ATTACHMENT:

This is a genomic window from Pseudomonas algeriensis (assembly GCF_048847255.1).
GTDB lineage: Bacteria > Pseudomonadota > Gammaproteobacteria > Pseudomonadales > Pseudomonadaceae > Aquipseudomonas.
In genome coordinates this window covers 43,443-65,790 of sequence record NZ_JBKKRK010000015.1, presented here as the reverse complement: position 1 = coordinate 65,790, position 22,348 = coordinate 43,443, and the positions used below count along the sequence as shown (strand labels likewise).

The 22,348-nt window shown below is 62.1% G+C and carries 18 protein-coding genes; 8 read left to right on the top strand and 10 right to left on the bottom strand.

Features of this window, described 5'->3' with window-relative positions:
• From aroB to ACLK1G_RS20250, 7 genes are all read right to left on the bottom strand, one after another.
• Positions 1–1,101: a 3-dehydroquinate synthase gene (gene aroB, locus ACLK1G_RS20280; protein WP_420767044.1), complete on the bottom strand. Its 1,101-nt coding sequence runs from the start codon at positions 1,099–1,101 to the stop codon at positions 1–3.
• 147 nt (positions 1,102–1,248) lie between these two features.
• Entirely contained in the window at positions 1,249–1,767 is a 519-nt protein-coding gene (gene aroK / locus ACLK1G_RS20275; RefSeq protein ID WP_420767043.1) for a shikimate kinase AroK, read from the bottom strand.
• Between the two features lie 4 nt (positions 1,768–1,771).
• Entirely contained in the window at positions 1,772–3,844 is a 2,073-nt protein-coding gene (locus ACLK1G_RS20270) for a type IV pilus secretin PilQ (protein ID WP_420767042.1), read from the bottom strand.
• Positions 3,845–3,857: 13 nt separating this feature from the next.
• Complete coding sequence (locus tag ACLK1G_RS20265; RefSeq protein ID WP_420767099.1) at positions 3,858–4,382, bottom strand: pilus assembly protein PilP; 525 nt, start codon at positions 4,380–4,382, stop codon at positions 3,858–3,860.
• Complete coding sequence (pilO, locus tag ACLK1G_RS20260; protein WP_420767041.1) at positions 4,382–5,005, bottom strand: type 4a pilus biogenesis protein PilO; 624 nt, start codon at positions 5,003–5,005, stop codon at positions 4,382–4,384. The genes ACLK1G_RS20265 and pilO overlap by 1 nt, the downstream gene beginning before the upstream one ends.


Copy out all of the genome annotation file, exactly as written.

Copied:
This is a genomic window from Pseudomonas algeriensis (assembly GCF_048847255.1).
GTDB lineage: Bacteria > Pseudomonadota > Gammaproteobacteria > Pseudomonadales > Pseudomonadaceae > Aquipseudomonas.
In genome coordinates this window covers 43,443-65,790 of sequence record NZ_JBKKRK010000015.1, presented here as the reverse complement: position 1 = coordinate 65,790, position 22,348 = coordinate 43,443, and the positions used below count along the sequence as shown (strand labels likewise).

The 22,348-nt window shown below is 62.1% G+C and carries 18 protein-coding genes; 8 read left to right on the top strand and 10 right to left on the bottom strand.

Features of this window, described 5'->3' with window-relative positions:
• From aroB to ACLK1G_RS20250, 7 genes are all read right to left on the bottom strand, one after another.
• Positions 1–1,101: a 3-dehydroquinate synthase gene (gene aroB, locus ACLK1G_RS20280; protein WP_420767044.1), complete on the bottom strand. Its 1,101-nt coding sequence runs from the start codon at positions 1,099–1,101 to the stop codon at positions 1–3.
• 147 nt (positions 1,102–1,248) lie between these two features.
• Entirely contained in the window at positions 1,249–1,767 is a 519-nt protein-coding gene (gene aroK / locus ACLK1G_RS20275; RefSeq protein ID WP_420767043.1) for a shikimate kinase AroK, read from the bottom strand.
• Between the two features lie 4 nt (positions 1,768–1,771).
• Entirely contained in the window at positions 1,772–3,844 is a 2,073-nt protein-coding gene (locus ACLK1G_RS20270) for a type IV pilus secretin PilQ (protein ID WP_420767042.1), read from the bottom strand.
• Positions 3,845–3,857: 13 nt separating this feature from the next.
• Complete coding sequence (locus tag ACLK1G_RS20265; RefSeq protein ID WP_420767099.1) at positions 3,858–4,382, bottom strand: pilus assembly protein PilP; 525 nt, start codon at positions 4,380–4,382, stop codon at positions 3,858–3,860.
• Complete coding sequence (pilO, locus tag ACLK1G_RS20260; protein WP_420767041.1) at positions 4,382–5,005, bottom strand: type 4a pilus biogenesis protein PilO; 624 nt, start codon at positions 5,003–5,005, stop codon at positions 4,382–4,384. The genes ACLK1G_RS20265 and pilO overlap by 1 nt, the downstream gene beginning before the upstream one ends.